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An essay donated by
Contributing Editor, Susan Humphreys
Moral Foundation Theory.
Part 2 of two parts:
The first essay on this topic is here.
I have finished reading Jonathan Haidt’s book "The Righteous Mind, Why Good People Are Divided By Politics and Religion." 1
I voiced my problems with the first part of the book in an earlier essay and said I would address the last part in this essay.
My main objection is that I think he has failed to get at what really underlies the differences between Conservatives and Liberals. His six moral foundations, I think, are covers for --or are hiding -- something that is the driving force behind those principles.
I think this force is the difference Conservatives and Liberals have to the concept of OBEDIENCE.
For the Conservative, obedience to tradition is what preserves the moral order and what is best for society. For the Liberal, blind obedience without question or challenge is simply immoral. Especially when it supports policies that actually harm others.
There are several places in the book where I think Haidt misses what is actually going on. For example on page 340 he says that Conservatives:
"... believe that people need external structures or constraints in order to behave well, cooperate and thrive. These external constraints include laws, institutions, customs, traditions, nations, and religions."
This doesn’t account for what is happening right now with Conservatives who are working to undermine where they can’t outright remove laws and constraints (regulations) and the government agencies that administer those laws and constraints/regulations covering environmental regulations, banking regulations, gun control, health care regulations, car emissions, etc.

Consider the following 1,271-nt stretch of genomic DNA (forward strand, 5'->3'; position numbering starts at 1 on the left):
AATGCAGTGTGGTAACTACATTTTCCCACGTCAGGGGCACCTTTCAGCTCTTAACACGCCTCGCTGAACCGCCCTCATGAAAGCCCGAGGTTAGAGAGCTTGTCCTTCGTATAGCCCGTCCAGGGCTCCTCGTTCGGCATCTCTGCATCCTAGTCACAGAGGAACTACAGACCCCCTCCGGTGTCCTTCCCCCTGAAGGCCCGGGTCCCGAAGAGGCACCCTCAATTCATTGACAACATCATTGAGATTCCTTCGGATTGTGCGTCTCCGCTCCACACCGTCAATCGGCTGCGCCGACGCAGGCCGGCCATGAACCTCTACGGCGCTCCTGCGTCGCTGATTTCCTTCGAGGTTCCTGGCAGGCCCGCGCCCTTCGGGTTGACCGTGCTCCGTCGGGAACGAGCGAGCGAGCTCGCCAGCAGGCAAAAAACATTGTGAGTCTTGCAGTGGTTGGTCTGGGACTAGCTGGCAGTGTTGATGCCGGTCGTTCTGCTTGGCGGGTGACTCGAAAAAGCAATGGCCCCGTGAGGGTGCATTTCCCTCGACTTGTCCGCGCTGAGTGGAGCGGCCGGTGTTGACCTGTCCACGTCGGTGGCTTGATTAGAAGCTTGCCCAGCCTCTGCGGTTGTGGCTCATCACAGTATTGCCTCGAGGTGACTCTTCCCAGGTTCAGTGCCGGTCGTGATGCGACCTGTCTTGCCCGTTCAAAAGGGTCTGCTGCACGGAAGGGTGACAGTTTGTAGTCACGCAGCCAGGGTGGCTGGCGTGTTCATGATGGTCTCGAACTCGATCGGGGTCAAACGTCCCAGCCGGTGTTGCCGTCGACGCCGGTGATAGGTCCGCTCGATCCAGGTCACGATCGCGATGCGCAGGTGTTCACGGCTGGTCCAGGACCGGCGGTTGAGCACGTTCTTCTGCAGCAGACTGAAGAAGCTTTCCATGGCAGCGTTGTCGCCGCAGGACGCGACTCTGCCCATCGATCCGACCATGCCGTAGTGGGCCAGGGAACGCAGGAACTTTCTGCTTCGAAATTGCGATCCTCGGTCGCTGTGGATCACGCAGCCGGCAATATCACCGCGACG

On page 337 he quotes an historian Jerry Muller:
"But Muller asserted that modern conservatism is really about creating the best possible society, the one that brings about the greatest happiness, given local circumstances."
This implies Liberals aren’t concerned about creating the best possible society. I think both Haidt and Muller miss that Conservatives and Liberals simply have very different ideas about what creates the best possible society. For Conservatives it is about obedience to authority, tradition and the social order. For Liberals it is about helping each individual reach their fullest potential that can then be put to use to benefit society.
On pages 332 and 333 he discusses Ronald Reagan’s narrative about the Conservative social order. If you read between the lines and look under the surface words you can see that he is calling for Obedience to traditional social order. Which for him was to the white patriarchal society.
Haidt concludes this page with this comment:
"If the left builds its moral matrices on a smaller number of moral foundations, then there is no foundation used by the left that is not also used by the right."
Again I don’t think Haidt comprehends that there is ONE moral matrix underlying Conservative choices and that is obedience, to authority, the social order and tradition. The left builds its matrix on three points: Care and Fairness (as Haidt has pointed out) but also on the premise that Blind Obedience, Obedience without question or challenge is immoral.
In other words I think Haidt’s interpretation of his findings is wrong because he fails to understand the underlying motivation at work here.